One of the most important skills every entrepreneur must have is being able to sell his or her product. If you can’t sell what you’ve built, then it isn’t worth anything. And it doesn’t really matter whether it’s a product or a service, whether you’re selling online or offline, and whether you’re selling to consumers, small businesses or huge enterprises. In all instances, you need to convince someone to take money out of their pocket and choose YOUR solution.
So the big questions is: what does it take to sell a product? Apparently, the answer is much simpler than most entrepreneurs think. In this post, I’ll describe the basic prerequisites for selling a product – any product. In my next posts I’ll get into more details and techniques, as well as share with you a few great resources to help you improve your selling skills.
So here are the basic 6 prerequisites for selling any product or service:
Your product can solve a huge pain point that people are willing to pay good money for, but if no-one knows about your solution, no-one will buy it. I won’t get here into the details of generating awareness to your product and creating a pipeline of prospects. I’ve already covered some aspects of this subject in my series of post on distribution channels and in my post on viral products, and I’ll continue covering this subject on future posts which I’ll label under ‘Marketing’.
Understanding customers’ needs or desires is understanding why they might want to buy your product and what you should communicate during the selling process. The best way to learn about your customers’ needs is by speaking with them and asking them open questions (in contrast to yes-no questions).Now usually you don’t get to the REAL ‘why’ immediately. So the best way to know that you got to the real why, is when the answer is based on emotions rather than on logic. For example, if you’re trying to sell a new smartphone, then don’t settle for an answer like “I need more computing power” or “I want a faster phone”. The real answer would usually be something like “I love having the most updated gadget” or “I can’t keep on hanging out with such an old phone”.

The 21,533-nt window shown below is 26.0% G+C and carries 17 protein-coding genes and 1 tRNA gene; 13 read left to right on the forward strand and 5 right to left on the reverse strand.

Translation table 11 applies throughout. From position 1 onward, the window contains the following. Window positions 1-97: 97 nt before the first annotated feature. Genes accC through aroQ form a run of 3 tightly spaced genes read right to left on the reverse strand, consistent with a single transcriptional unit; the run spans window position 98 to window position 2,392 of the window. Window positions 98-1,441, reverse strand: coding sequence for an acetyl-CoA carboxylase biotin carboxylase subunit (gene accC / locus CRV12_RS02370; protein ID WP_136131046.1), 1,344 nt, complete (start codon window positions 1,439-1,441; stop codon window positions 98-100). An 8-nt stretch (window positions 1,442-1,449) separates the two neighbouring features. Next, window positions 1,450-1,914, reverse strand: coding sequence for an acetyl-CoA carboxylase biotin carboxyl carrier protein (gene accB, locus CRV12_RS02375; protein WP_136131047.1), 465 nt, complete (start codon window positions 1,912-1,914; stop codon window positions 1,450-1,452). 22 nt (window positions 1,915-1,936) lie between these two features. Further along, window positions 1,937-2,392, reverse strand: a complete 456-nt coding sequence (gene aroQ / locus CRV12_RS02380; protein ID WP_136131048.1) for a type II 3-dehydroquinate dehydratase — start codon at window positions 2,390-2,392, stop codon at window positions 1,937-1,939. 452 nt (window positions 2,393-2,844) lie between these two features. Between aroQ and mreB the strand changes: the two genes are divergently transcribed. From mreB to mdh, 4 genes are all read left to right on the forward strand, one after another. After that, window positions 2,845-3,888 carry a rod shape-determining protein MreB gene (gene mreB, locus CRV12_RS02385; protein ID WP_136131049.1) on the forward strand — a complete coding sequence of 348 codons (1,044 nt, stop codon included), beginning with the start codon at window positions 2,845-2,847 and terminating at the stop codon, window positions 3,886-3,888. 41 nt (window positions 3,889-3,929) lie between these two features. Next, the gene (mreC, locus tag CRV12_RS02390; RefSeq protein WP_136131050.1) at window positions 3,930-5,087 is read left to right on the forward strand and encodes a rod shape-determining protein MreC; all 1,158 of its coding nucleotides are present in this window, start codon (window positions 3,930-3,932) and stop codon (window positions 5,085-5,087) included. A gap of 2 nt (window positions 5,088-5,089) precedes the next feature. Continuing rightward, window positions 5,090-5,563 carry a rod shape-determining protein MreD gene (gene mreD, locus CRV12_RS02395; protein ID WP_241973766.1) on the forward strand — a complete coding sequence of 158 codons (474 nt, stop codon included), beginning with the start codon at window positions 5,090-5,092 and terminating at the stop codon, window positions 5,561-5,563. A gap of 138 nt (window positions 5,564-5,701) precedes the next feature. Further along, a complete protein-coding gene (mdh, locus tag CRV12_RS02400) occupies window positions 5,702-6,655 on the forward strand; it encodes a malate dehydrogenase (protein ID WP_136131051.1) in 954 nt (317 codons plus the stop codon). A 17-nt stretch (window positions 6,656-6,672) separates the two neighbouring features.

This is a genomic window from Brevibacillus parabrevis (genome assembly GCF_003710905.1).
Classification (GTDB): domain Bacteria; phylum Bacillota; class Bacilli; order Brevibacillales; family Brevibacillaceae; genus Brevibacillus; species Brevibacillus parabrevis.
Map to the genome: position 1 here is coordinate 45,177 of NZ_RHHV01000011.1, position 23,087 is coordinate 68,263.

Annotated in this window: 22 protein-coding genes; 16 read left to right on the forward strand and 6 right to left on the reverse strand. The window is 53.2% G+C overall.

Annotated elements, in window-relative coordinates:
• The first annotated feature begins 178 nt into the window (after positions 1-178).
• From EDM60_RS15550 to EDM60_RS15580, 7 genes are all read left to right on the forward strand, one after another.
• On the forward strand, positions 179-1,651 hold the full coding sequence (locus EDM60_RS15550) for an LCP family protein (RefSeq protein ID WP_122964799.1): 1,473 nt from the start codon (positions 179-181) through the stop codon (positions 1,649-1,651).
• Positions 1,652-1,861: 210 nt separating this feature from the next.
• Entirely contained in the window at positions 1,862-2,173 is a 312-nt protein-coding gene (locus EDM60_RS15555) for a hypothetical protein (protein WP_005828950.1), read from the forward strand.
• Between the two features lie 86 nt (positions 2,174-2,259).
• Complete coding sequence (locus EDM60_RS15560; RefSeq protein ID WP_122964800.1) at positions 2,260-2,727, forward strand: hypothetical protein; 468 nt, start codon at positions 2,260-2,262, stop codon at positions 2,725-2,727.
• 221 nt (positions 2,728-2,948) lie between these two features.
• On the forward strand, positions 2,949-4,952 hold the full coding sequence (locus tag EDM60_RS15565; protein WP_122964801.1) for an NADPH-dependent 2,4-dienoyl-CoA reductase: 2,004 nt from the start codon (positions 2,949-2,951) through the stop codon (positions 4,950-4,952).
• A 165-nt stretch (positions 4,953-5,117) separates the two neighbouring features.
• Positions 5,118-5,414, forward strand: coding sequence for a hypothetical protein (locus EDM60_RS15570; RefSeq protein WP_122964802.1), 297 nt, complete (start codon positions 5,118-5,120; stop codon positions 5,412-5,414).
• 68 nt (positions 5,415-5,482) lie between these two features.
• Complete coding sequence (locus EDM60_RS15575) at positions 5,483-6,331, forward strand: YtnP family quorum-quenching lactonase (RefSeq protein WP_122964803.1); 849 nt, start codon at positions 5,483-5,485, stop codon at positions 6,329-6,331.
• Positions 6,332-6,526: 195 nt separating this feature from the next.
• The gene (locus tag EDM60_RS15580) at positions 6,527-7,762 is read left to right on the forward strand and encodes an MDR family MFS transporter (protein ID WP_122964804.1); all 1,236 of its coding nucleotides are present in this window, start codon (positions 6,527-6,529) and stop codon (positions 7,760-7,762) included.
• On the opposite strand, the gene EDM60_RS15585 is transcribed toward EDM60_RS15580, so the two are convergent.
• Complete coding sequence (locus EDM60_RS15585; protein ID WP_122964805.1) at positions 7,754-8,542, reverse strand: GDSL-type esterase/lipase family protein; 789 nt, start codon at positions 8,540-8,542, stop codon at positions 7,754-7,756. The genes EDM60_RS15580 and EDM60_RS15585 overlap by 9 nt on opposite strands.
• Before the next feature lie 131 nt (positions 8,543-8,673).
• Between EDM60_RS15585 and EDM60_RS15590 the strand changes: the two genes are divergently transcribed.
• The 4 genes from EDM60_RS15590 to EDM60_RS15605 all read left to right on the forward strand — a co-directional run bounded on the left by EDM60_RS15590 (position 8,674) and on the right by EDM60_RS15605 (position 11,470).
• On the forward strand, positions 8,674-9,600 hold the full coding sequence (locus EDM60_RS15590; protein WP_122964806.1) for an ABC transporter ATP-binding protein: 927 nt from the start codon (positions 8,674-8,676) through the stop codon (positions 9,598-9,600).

If you’re product is priced too high for your target market, then it doesn’t really matter how big is the pain point, how good your solution is, or whether people want to buy it. If prospects can’t afford your product, then your chances of selling it are extremely low. This is especially true when trying to sell to businesses, since decision making is businesses are much less emotional than in personal life. More about selling to enterprises in this post.
This point is a bit less intuitive. There are many scenarios where the market needs your product, but if using it creates too much friction, prospects will prefer using other workarounds or just keep on living with the problem. In other words, people don’t buy products they don’t think they’ll use.This is many times the case with software products. The main reason one would want to use a software is to make his life easier (e.g. using a software for managing your tasks). However, if the software is too complicated or the learning curve is too long, then most people will prefer remaining with their old habits (e.g. use a hand-written tasks list).
There’s a great saying that a mediocre product with great marketing will sell better than a greatproduct with mediocre marketing. Great marketing doesn’t only mean making people know about your product. It mostly means being able to clearly and concisely explain it’s value to the customer. People only want products that they believe are valuable for them. Now value isn’t necessarily something tangible. In fact, it’s usually more about answering an emotional need rather than a physical one.
This rule is extremely simple. People buy if, and only if, they believe that the product is worth more than its price. And they only way a customer can believe that a product is worth more than its price, is when he’s fully convinced that the product is valuable for him. This is why it’s so important to be able to clearly and concisely explain the value of the product to the customer.
To conclude, before developing your product, make sure you know exactly how you’re going to address each of these prerequisites. Doing so will also help you understand what exactly you need to build in order to reach product-market fit.